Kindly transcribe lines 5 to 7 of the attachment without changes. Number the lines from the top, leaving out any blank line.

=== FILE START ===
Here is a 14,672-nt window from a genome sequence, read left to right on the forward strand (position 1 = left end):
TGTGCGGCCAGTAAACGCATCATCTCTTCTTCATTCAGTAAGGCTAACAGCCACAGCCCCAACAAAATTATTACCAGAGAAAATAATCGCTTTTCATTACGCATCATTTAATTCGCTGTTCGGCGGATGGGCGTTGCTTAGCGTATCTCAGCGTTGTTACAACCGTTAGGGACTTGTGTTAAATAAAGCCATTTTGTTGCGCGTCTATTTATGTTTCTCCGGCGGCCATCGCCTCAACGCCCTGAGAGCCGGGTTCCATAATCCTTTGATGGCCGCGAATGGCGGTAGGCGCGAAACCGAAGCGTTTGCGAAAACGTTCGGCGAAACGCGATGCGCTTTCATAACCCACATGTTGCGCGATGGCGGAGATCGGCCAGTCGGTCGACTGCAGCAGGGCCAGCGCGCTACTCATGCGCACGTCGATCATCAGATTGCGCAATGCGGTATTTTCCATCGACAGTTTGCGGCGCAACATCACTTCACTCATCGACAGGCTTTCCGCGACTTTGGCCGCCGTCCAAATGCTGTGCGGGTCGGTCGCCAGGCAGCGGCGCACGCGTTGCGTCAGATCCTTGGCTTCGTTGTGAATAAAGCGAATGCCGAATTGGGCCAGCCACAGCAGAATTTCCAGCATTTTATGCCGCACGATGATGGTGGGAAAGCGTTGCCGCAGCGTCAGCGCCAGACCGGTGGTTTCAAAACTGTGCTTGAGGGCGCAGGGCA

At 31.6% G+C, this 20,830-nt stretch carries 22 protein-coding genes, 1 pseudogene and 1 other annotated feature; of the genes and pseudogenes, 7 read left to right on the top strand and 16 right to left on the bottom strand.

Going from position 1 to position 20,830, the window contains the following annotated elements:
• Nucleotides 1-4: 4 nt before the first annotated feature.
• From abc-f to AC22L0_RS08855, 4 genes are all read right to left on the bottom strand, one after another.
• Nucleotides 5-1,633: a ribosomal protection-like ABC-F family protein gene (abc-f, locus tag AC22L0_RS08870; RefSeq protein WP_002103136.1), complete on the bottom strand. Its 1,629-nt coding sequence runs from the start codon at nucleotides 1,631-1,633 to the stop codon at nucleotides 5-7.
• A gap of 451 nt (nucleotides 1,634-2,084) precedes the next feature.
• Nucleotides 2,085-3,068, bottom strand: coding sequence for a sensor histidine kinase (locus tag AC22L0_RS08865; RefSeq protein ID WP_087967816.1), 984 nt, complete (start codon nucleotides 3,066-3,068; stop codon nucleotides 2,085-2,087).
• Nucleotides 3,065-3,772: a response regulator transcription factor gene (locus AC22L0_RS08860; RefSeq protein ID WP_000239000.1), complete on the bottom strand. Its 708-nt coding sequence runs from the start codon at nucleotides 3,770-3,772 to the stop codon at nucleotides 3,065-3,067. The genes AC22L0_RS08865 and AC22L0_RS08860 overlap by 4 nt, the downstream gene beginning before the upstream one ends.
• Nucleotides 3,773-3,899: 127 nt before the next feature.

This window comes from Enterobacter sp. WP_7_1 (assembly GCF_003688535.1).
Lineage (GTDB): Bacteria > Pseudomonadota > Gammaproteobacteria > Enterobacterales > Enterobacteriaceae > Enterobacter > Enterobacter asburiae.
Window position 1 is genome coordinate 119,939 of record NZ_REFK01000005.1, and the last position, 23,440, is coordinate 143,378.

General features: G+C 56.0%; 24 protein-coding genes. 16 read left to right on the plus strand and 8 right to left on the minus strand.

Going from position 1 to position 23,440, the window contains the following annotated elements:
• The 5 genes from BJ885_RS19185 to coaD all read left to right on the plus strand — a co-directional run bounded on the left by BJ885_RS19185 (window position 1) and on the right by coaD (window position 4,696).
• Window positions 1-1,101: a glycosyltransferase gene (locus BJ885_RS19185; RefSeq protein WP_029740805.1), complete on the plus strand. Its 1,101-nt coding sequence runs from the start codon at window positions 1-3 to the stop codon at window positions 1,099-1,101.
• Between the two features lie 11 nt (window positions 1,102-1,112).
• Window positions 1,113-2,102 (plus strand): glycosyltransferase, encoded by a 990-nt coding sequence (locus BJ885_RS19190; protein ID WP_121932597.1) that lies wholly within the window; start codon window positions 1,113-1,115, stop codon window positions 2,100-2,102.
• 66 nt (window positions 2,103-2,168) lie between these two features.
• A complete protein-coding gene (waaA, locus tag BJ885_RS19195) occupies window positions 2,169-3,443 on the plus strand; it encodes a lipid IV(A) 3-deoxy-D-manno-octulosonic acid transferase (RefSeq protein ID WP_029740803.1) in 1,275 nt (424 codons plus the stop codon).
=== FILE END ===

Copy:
• Nucleotides 1-4: 4 nt before the first annotated feature.
• From abc-f to AC22L0_RS08855, 4 genes are all read right to left on the bottom strand, one after another.
• Nucleotides 5-1,633: a ribosomal protection-like ABC-F family protein gene (abc-f, locus tag AC22L0_RS08870; RefSeq protein WP_002103136.1), complete on the bottom strand. Its 1,629-nt coding sequence runs from the start codon at nucleotides 1,631-1,633 to the stop codon at nucleotides 5-7.